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INSIGHTS FUTURE WATCH Designing for flood resilience


Although we are in the midst of summer the risks of winter flooding remain critical – Norman Hayden looks at the strategies and solutions currently being implemented


O


n a wild night in late January 2014, families on the flood-inundated Somerset Levels began to be evacuated from their homes. The widespread media coverage of the resulting devastation and hardship helped to make this a pivotal moment in Britain that winter. Storms over a four month period brought torrential rain that wreaked havoc with property through- out the country.


The effect of the 2013-14 floods was significant: around 2,000 properties were hit and clean-up costs alone were £1bn – including repair costs ranging from £30,000 to £100,000 per dwelling – with insurers paying out over £1.5bn. The overall cost to the UK was an estimated £3bn.


The problem is predicted to be a recurring one with climate change likely to cause further major floods in the future. Since 2007, the Government has made considerable investment in defences, which have been very reliant on heavy engineering, tidal barriers and river- side and coastal protection, but even those were to be breached. The building industry, planners and politicians realise urgent action is needed to deal with the threat long term by protecting and adapting older properties while designing new homes for long-life durability.


Addressing the flood factors


According to the Building Research Establishment (BRE), some 5.2 million homes – nearly one in six properties – are still at risk from surface, river and coastal flooding. Some estimates see the cost of flood damage in the UK rising fivefold by 2050, to £23bn a year. What factors fuel the problem? Firstly, there’s the design and age of our housing stock. Many homes date back to the Victorian era or are far older, and are not flood-resistant, having been built with permeable materials like timber, lime mortars and plasters and soft bricks. Secondly, homes have increasingly been built on floodplains – particularly since the 1960s and 70s. Quite naturally, where concrete and asphalt has replaced grass and vegetation, water gets directed into surface drainage systems, often overloading them and causing floods.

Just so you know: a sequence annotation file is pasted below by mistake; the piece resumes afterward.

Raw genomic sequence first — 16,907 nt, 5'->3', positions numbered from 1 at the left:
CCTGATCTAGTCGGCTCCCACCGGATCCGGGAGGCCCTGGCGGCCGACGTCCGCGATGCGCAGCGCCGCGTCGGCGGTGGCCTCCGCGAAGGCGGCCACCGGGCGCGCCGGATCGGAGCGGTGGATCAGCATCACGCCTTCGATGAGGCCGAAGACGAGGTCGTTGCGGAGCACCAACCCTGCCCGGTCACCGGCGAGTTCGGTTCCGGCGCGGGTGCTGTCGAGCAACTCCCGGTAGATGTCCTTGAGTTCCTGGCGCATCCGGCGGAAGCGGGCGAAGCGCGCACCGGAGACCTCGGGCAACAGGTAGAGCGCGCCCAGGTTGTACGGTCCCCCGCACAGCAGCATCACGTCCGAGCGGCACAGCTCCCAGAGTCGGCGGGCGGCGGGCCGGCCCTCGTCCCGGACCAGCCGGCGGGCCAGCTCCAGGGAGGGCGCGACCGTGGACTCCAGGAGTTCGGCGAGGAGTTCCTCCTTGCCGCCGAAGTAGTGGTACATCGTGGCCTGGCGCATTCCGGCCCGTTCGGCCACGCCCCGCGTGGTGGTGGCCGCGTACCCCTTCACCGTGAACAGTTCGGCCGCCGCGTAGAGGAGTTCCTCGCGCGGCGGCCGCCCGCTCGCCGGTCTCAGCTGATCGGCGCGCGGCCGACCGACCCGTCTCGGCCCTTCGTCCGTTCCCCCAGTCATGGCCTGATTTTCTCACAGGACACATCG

Official warnings about the consequences have not been heeded and there are growing calls for a blanket ban on building in flood- prone areas. Despite this, and the fact that councils have to consult the Environment Agency on significant planning applications in districts at risk, around 200,000 homes have been built close to rivers between 2001 and 2011 and this continues today as part of efforts to meet Britain’s housing crisis.


Another reason why floods continue to be a significant problem in the UK is the low uptake of alternative drainage solutions. In


RESILIENCE ON THE THAMES Amphibious House, Marlow, designed by Baca Homes ©Fremantlemedia


The twin challenges of resistance and resilience are being tackled


2015, surface water drainage strategies were introduced. Sustainable drainage systems (SuDS) are required to be considered for new buildings or projects that increase a site’s built footprint. This covers any development of over 10 units in Flood Zones 2 and 3, or within an area identified as having a surface water flooding problem.


The idea is to do away with pipes by trying to reproduce natural systems with dirty and surface water drained off through collection, storage and cleaning and then released slowly into watercourses. SuDS strategies comply with national and local planning policies in England, Wales, Scotland and Northern Ireland as well as with the relevant Environmental Agency guidance. However, they are not being fully enforced.


Uncertainty over long-term performance and costs associated


19


ADF JULY 2017


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